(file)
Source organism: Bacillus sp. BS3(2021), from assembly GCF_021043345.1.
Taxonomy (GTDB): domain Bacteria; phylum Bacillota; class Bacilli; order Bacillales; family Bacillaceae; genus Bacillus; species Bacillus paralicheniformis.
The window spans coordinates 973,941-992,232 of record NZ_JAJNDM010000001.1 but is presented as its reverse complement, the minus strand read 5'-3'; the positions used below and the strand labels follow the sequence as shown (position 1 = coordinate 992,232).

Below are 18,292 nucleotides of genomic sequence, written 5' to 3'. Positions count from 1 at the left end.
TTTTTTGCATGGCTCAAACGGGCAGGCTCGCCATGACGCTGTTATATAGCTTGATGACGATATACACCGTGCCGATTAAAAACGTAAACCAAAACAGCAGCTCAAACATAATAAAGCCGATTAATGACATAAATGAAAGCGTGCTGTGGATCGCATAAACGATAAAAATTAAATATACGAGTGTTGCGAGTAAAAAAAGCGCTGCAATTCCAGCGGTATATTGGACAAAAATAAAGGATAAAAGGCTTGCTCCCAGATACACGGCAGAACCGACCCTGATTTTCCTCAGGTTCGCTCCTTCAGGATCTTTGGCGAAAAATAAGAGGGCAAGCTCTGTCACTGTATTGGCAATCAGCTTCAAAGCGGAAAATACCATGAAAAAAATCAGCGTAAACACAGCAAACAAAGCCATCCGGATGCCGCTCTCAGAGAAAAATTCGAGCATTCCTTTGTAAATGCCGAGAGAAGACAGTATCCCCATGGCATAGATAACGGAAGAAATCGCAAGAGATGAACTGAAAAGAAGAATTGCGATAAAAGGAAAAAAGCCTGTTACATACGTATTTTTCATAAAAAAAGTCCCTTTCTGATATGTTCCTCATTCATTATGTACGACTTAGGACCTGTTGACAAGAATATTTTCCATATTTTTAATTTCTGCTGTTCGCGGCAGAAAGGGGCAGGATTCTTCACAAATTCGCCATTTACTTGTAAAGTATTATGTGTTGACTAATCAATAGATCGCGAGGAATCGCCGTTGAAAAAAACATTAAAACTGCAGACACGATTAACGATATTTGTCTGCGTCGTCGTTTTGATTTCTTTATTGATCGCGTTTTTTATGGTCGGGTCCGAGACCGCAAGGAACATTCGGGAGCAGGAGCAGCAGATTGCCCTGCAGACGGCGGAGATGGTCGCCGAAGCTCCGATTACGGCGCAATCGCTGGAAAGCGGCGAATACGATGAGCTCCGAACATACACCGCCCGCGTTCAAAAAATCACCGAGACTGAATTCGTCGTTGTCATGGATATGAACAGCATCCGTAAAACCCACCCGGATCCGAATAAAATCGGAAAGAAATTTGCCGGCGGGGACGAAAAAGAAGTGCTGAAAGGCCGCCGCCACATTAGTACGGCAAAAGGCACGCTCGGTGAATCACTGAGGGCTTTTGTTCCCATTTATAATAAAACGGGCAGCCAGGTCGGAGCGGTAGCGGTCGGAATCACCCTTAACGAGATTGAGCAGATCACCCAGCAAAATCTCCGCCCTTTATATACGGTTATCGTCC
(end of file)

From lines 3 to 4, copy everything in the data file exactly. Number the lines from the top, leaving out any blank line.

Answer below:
The window spans coordinates 973,941-992,232 of record NZ_JAJNDM010000001.1 but is presented as its reverse complement, the minus strand read 5'-3'; the positions used below and the strand labels follow the sequence as shown (position 1 = coordinate 992,232).

Below are 18,292 nucleotides of genomic sequence, written 5' to 3'. Positions count from 1 at the left end.